GM pumps extra billions in EVs and autonomous driving
America’s number one carmaker, GM, is pumping another 8 billion dollars into EV development and autonomous driving. In November, CEO Mary Barra announced a $27 billion investment in an ‘all-out pursuit of global EV leadership’. Now the counter is set to $35 billion.
According to sources quoted by several media, GM will use the money to speed up some EV investments, build two additional battery factories in the US, and get the Cruise Origin autonomous vehicle on the road, of which 100 pre-production models are currently built.
Developed for 1,6 million km
The assembly of these pre-production shuttles began last month at GM’s Factory ZERO assembly plant, the former Detroit-Hamtramck factory that has been renovated. The Cruise Origin is developed from the ground up as an electric autonomous shuttle for carrying up to six people in a really spacy cockpit where no driver, no steering wheel, and no dashboard can be found.
The vehicle, which is no longer than a traditional car, is developed to operate at the lowest cost and last six times longer, or up to a million miles (1,6 million km). Cruise wants to start intensive testing its new fleet of shuttles for validation. Currently, Cruise operates a fleet of 160 autonomous cars – converted electric Chevrolet Bolts from GM – in San Fransico.
General Motors is the major shareholder of Cruise Automation, the start-up it took over in 2017. Japanese Honda and Softbank are essential partners, as is asset management company T.Rowe Price. Now Cruise gets a credit line of another €5 billion – doubling its war chest – to prepare the autonomous ride-hailing service with the Cruise Origin shuttles.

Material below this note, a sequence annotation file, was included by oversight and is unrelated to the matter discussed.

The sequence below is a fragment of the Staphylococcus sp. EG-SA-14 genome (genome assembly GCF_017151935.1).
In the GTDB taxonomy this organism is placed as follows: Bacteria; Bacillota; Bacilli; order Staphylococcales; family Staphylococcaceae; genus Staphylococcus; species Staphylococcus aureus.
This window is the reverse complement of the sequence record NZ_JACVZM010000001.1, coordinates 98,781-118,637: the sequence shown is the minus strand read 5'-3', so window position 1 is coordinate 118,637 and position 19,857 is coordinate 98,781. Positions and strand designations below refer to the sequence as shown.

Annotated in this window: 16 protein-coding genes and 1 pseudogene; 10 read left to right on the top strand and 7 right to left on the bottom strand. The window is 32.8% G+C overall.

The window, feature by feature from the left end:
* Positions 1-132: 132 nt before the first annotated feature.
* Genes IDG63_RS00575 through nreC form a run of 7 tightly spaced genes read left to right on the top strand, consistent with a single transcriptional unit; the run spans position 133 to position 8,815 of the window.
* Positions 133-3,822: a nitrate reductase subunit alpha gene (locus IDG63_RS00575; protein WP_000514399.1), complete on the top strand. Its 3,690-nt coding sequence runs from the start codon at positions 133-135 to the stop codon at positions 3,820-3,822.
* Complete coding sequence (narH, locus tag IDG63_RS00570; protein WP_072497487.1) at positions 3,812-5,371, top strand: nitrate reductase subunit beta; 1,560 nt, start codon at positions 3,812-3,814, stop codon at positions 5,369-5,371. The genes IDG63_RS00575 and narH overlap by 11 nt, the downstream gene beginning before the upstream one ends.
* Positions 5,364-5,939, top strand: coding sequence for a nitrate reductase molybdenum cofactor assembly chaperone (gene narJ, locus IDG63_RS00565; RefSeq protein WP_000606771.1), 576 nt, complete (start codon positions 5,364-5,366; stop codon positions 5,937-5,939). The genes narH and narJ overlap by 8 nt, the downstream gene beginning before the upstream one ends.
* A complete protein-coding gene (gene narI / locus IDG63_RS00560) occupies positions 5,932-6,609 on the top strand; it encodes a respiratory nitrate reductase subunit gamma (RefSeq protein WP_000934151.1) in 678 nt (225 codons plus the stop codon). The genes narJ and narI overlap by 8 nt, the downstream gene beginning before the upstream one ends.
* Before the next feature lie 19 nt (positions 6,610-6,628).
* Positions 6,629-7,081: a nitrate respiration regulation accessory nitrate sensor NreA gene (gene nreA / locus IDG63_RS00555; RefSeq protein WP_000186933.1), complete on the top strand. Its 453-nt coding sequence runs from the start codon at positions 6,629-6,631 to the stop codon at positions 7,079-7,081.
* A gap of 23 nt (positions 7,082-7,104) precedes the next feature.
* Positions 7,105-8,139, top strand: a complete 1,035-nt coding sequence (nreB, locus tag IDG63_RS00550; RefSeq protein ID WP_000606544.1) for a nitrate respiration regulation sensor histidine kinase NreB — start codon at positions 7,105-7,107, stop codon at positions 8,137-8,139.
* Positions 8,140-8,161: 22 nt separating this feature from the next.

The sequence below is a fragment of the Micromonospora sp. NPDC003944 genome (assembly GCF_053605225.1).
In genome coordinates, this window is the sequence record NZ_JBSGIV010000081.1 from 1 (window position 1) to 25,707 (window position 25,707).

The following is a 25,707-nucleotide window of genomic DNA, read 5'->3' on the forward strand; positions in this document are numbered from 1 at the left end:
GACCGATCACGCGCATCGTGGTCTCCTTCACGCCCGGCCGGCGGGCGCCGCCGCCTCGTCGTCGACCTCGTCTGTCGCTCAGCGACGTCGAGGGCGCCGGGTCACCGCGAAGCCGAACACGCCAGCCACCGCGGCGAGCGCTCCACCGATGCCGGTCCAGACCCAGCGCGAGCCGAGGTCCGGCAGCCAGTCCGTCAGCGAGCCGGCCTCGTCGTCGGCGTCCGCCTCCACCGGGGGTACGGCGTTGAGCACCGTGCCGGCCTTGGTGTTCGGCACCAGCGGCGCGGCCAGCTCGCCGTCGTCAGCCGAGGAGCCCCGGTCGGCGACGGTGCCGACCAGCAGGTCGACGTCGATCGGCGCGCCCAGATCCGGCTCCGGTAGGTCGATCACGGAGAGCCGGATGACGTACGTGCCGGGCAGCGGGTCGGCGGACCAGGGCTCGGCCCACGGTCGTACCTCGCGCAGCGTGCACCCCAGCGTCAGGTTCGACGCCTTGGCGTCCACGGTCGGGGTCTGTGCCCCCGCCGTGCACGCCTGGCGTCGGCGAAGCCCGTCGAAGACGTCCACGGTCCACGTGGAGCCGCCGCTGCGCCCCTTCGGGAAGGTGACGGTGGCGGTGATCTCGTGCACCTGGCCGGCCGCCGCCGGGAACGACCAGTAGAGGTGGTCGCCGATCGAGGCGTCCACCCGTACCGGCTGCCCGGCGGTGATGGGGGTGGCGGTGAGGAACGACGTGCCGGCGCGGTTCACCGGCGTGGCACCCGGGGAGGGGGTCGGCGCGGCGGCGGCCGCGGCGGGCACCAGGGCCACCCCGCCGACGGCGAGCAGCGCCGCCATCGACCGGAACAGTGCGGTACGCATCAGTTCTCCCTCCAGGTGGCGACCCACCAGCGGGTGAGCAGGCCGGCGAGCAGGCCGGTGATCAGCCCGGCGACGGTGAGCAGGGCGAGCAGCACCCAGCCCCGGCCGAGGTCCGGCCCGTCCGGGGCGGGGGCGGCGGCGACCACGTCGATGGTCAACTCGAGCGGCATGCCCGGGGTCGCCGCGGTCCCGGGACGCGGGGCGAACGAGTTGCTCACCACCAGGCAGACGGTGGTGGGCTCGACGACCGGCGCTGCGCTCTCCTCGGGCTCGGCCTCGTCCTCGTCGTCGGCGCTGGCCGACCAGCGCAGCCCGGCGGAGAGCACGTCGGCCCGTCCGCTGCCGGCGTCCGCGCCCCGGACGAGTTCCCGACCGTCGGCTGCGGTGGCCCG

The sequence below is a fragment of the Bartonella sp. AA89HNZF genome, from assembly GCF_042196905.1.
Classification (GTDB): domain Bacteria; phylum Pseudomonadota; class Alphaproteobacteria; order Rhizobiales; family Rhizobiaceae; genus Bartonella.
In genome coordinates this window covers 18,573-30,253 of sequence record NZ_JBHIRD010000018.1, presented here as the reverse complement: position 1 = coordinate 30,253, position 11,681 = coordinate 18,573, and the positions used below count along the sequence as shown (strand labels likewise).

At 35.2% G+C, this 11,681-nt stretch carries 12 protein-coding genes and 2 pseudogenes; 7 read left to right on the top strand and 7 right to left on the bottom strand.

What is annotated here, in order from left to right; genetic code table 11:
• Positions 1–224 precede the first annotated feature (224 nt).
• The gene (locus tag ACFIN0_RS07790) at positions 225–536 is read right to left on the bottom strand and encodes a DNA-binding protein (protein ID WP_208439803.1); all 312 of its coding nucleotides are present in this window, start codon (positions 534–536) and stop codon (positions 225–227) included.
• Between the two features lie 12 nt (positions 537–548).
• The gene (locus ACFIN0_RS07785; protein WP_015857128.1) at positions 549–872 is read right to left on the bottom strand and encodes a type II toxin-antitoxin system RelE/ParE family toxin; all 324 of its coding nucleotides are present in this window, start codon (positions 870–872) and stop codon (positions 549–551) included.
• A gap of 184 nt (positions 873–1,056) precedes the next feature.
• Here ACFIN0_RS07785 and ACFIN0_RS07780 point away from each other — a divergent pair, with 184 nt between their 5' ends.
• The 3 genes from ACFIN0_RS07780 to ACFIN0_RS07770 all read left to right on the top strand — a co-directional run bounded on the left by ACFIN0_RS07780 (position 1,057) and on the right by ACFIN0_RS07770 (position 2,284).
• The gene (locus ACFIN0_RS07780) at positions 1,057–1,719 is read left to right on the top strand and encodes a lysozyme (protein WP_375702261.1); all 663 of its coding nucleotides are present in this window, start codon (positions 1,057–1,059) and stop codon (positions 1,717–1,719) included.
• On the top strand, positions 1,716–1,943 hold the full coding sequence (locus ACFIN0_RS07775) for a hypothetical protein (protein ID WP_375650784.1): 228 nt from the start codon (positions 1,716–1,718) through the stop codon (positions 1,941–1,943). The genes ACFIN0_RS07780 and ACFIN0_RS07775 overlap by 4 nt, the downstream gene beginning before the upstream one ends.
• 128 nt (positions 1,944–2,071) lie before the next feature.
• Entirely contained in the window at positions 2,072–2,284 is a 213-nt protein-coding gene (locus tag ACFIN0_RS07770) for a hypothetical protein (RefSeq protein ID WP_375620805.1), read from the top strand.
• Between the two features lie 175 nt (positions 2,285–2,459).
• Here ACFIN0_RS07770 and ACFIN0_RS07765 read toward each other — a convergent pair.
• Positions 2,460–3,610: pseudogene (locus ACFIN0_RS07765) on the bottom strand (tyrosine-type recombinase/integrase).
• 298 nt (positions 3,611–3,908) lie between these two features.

Striving for global EV leadership
In November, Mary Barra said GM wants to strive for ‘global EV leadership’ and to have 30 electric models by 2025. She already hinted at advancing the development of certain electric models, like bringing the Cadillac Lyriq forward from late 2022 to early 2022. GM wants to sell more than one million electric vehicles per year in the US and China from 2025.
GM’s new Ultium architecture and battery technology are key to the announcements. The company now claims an electric driving range of up to 450 miles on a single charge, up from 400 previously stated.
The second generation of Ultium batteries, available mid-decade, should close most of the cost gap with gasoline engines, GM global product development chief Doug Parks told reporters. That is when GM expects to double energy density while reducing costs by 60%.
Two additional battery factories
According to the AP news agency, GM President Mark Reuss said there would be two additional battery cell plants in the US, next to the two to be built with Korean battery partner LG Chem. But Reuss didn’t give any further details.
GM and LG Chem announced earlier plans for setting up factories in Lordstown, Ohio, and Spring Hill, Tennessee. These battery factories should open in 2022 and 2023, respectively.